A lack of communication with children who have cancer in the family can lead to more distress because the child fears the worst, according to a recent study by The Cancer Council of New South Wales.
“When a parent is diagnosed with cancer they are often unsure what to tell their children or how to tell them,” said Gillian Batt, Director of Cancer Information and Support Services at Cancer Council NSW.
“Our investigations have shown that families need guidance in communicating about cancer so we’re pleased to launch two new telegroup counselling services – for families affected by cancer across regional NSW.”
“Children between the ages of 10 and 18 throughout NSW will be able to talk to other children of a similar age and in a similar situation, and parents will also be able to share information with other parents with cancer who are concerned about how their family is coping,” said Ms Batt.
According to Professor Stewart Dunn, Director of the Pam McLean Cancer Communications Centre, studies from overseas have shown that the stress levels of children who have a parent with cancer reflects the severity of their parents illness.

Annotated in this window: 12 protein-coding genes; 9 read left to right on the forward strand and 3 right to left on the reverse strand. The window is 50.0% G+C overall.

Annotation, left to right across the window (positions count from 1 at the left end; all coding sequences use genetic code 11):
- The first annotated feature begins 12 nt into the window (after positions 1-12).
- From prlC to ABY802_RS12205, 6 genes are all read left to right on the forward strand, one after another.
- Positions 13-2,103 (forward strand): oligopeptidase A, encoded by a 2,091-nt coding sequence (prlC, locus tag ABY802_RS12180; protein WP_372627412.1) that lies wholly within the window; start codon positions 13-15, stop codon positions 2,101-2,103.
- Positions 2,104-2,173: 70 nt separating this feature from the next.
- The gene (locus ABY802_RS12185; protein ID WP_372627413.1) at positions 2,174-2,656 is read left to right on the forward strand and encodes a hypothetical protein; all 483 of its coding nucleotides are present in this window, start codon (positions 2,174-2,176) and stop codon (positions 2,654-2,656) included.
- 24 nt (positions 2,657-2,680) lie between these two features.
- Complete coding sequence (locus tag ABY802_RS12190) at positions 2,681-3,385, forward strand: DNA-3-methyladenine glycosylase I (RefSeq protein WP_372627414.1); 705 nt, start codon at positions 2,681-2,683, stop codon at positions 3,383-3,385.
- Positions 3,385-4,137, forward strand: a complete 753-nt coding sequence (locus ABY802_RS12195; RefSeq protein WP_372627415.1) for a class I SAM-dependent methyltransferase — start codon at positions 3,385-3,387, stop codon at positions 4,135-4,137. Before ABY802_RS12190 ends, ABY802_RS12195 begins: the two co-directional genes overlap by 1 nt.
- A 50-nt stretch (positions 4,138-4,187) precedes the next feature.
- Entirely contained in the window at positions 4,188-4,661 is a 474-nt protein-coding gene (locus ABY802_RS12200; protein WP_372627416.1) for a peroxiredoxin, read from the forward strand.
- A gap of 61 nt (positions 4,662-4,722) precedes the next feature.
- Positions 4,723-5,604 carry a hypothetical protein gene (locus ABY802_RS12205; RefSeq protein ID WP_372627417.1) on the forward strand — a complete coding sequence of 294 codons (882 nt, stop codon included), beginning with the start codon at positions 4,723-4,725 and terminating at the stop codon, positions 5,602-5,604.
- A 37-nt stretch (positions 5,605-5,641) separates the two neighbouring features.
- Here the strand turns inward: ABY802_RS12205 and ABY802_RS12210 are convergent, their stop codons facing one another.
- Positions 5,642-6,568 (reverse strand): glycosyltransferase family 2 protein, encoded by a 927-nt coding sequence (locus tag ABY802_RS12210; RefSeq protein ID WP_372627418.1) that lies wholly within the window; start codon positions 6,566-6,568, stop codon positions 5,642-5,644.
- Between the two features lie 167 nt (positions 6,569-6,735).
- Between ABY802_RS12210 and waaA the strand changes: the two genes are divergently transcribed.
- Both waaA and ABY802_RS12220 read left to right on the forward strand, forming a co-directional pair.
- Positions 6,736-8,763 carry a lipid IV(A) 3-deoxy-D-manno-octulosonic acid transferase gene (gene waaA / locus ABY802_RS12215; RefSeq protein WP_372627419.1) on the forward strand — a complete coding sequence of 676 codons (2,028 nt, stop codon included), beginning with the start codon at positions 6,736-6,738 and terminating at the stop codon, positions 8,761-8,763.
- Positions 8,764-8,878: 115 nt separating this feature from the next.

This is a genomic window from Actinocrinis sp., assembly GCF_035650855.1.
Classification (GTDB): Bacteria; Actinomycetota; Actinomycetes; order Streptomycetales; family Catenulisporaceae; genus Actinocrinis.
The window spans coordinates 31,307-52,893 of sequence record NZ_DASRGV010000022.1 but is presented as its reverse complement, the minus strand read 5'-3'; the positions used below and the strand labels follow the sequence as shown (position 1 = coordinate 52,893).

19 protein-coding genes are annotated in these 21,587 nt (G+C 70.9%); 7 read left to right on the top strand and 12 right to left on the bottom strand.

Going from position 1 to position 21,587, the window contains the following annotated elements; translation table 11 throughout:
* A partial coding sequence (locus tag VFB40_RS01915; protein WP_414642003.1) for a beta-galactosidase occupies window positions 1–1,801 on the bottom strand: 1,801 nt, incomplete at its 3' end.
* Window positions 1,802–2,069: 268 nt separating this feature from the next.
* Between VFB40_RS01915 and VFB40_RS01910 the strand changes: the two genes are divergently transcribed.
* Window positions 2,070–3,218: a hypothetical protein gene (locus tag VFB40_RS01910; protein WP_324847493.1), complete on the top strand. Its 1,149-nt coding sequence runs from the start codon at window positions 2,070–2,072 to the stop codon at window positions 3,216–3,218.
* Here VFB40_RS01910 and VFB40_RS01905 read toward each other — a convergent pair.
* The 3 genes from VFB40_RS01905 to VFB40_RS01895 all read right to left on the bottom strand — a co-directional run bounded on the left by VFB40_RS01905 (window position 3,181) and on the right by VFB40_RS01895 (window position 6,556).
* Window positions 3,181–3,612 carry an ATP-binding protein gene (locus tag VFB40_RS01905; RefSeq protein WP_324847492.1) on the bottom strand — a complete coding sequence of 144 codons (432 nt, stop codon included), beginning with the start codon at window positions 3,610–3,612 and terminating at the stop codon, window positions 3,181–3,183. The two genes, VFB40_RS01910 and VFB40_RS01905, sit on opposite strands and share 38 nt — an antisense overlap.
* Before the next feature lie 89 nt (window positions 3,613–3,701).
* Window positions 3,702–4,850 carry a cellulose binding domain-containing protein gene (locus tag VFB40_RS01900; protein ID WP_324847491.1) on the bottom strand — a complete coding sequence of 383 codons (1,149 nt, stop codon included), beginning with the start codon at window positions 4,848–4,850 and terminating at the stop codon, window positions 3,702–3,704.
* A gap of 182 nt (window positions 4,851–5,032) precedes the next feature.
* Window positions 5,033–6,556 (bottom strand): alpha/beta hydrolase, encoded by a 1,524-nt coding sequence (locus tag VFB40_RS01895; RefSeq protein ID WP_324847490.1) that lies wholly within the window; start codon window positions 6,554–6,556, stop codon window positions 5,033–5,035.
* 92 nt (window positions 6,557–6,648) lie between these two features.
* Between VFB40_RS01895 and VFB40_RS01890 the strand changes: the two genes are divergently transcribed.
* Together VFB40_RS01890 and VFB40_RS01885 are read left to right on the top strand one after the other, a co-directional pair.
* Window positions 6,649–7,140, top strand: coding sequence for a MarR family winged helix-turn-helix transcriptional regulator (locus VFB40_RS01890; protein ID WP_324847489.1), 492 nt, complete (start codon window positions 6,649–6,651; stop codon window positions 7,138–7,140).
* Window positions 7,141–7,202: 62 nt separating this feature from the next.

“Evidence suggests that children who are not told what is happening may suffer the same or a higher level of anxiety than the parent with cancer,” said Professor Dunn.
The Communicating with Children about Cancer project is being welcomed by health professionals and GPs around NSW – many who have seen first hand the effect a parent’s cancer can have on children.
“The second phase of this project is to develop a written guide that doctors can give to their patients to help them communicate with their children about cancer – we believe this initiative is an Australian first,” said Professor Dunn.
Families wanting to take advantage of the telegroup counselling services can call 02 9334 1755.
For more information about Telegroup Counselling, or any of the Cancer Council’s support and information services, visit www.cancercouncil.com.au or call the Cancer Helpline on 13 11 20.